- Protect riparian areas by camping at least 200 feet from lakes and streams.
- Good campsites are found, not made. Altering a site is not necessary.
- In popular areas:
- Concentrate use on existing trails and campsites.
- Walk single file in the middle of the trail, even when wet or muddy.
- Keep campsites small. Focus activity in areas where vegetation is absent.
- In pristine areas:
- Disperse use to prevent the creation of campsites and trails.
- Avoid places where impacts are just beginning.
- Pack it in, pack it out. Inspect your campsite and rest areas for trash or spilled foods. Pack out all trash, leftover food and litter.
- Deposit solid human waste in catholes dug 6 to 8 inches deep, at least 200 feet from water, camp and trails. Cover and disguise the cathole when finished.
- Pack out toilet paper and hygiene products.
- To wash yourself or your dishes, carry water 200 feet away from streams or lakes and use small amounts of biodegradable soap. Scatter strained dishwater.
- Preserve the past: examine, but do not touch cultural or historic structures and artifacts.
- Leave rocks, plants and other natural objects as you find them.
- Avoid introducing or transporting non-native species.
- Do not build structures, furniture, or dig trenches.
- Campfires can cause lasting impacts to the backcountry. Use a lightweight stove for cooking and enjoy a candle lantern for light.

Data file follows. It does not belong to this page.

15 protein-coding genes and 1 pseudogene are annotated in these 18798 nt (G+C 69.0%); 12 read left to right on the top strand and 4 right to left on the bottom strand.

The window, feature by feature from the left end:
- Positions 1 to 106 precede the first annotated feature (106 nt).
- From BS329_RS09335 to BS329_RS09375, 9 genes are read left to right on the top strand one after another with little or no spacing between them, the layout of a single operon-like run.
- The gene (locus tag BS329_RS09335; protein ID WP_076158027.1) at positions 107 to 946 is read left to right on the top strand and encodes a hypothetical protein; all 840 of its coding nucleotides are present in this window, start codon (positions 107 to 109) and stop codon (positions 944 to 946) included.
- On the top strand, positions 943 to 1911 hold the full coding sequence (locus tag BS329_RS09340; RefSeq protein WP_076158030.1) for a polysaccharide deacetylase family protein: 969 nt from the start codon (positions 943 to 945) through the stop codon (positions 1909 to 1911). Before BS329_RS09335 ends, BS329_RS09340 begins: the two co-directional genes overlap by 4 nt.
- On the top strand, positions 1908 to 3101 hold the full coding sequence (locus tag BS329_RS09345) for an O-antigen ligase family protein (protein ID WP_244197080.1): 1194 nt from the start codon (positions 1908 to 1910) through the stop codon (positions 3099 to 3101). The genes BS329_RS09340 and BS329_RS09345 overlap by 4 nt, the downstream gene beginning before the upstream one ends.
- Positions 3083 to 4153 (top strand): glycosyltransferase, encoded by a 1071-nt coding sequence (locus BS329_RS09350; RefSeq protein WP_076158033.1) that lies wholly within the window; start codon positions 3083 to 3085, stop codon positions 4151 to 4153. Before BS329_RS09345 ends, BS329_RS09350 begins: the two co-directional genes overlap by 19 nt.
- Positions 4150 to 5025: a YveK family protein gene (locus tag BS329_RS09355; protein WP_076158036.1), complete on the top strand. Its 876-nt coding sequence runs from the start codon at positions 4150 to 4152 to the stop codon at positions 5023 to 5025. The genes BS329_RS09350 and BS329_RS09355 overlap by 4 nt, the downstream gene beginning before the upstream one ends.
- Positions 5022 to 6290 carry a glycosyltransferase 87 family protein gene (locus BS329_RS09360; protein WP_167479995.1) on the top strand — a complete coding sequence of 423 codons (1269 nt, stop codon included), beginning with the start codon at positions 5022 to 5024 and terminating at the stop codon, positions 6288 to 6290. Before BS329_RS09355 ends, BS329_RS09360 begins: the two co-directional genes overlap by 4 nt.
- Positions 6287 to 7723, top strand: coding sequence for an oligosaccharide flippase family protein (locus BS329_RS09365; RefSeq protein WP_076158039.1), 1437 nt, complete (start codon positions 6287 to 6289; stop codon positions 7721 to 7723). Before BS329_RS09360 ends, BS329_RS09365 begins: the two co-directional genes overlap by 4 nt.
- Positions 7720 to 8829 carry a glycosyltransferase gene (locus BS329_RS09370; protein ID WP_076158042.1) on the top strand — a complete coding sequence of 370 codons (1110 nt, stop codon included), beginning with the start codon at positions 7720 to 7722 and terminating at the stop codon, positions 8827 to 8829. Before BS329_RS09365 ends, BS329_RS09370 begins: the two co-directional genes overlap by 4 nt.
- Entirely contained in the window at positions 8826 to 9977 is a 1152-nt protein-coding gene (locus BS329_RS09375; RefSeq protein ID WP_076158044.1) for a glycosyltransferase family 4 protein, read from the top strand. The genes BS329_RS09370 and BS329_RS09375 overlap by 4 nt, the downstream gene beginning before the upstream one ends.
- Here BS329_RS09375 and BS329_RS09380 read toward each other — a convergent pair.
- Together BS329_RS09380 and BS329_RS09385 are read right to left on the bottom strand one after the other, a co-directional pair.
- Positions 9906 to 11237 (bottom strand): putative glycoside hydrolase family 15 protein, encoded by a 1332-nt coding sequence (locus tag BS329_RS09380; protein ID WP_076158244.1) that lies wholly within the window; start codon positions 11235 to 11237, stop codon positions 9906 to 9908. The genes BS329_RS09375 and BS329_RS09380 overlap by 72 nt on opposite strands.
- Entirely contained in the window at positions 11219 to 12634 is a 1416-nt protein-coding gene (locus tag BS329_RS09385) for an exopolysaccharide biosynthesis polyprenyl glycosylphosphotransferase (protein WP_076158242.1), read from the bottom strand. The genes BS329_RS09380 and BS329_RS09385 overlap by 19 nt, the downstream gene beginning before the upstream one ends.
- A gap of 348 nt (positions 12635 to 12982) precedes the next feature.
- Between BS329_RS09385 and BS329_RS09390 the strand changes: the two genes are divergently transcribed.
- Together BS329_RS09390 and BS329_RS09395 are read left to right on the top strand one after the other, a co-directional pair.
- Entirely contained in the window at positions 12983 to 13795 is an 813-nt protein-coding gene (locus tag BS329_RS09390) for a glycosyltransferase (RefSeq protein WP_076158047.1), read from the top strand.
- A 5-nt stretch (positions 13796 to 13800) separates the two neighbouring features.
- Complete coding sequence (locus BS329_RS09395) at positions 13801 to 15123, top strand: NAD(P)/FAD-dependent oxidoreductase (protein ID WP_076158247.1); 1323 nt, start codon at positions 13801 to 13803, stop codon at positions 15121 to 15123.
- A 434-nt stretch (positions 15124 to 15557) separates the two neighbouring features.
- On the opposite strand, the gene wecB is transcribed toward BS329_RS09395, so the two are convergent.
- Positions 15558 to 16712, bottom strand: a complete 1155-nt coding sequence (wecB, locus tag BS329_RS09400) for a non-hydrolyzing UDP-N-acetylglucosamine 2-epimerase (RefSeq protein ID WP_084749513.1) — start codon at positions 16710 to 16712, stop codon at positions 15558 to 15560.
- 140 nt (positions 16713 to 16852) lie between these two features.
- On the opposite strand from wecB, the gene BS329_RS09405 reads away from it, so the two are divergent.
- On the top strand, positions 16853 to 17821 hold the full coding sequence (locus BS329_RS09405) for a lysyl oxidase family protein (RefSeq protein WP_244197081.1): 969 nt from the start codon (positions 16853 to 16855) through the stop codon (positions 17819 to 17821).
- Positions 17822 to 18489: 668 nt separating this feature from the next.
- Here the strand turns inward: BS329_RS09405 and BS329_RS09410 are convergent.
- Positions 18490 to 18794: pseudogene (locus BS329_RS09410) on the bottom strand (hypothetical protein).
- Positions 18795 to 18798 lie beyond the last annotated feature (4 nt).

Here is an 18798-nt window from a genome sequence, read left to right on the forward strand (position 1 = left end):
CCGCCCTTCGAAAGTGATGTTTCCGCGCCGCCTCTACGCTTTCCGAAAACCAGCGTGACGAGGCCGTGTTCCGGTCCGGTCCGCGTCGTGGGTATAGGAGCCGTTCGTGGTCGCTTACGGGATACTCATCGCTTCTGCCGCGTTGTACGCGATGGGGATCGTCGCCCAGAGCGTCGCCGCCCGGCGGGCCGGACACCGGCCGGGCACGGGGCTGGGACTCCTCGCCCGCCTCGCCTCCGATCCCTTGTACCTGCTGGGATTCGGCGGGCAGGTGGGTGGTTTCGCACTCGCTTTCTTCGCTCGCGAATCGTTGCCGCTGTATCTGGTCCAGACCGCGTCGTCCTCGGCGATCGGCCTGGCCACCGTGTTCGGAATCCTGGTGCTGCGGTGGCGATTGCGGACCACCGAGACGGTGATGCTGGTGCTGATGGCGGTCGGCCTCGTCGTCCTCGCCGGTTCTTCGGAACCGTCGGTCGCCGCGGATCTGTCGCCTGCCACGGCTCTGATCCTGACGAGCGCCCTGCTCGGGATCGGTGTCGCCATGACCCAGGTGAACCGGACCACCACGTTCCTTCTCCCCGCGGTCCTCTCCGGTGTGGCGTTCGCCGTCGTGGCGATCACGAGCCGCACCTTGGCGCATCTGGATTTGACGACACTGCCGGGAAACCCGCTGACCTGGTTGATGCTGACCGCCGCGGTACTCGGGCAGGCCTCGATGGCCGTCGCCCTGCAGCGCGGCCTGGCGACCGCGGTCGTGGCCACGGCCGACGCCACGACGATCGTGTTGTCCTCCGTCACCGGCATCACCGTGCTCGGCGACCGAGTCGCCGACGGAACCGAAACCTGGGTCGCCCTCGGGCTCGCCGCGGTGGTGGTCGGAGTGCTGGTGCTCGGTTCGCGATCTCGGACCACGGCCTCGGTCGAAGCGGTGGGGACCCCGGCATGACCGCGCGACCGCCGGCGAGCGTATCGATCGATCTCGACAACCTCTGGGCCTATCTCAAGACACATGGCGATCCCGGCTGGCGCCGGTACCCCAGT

- Where fires are permitted, use established fire rings, fire pans, or mound fires.
- Keep fires small. Only use sticks from the ground that can be broken by hand.
- Burn all wood and coals to ash, put out campfires completely, then scatter cool ashes.
- Observe wildlife from a distance. Do not follow or approach them.
- Never feed animals. Feeding wildlife damages their health, alters natural behaviors, and exposes them to predators and other dangers.
- Protect wildlife and your food by storing rations and trash securely.
- Control pets at all times, or leave them at home.
- Avoid wildlife during sensitive times: mating, nesting, raising young, or winter.
- Respect other visitors and protect the quality of their experience.
- Be courteous. Yield to other users on the trail.
- Step to the downhill side of the trail when encountering pack stock.
- Take breaks and camp away from trails and other visitors.
- Let nature's sounds prevail. Avoid loud voices and noises.
The Trail Conference is a 2015 Leave No Trace partner.
(c) Leave No Trace Center for Outdoor Ethics: www.LNT.org.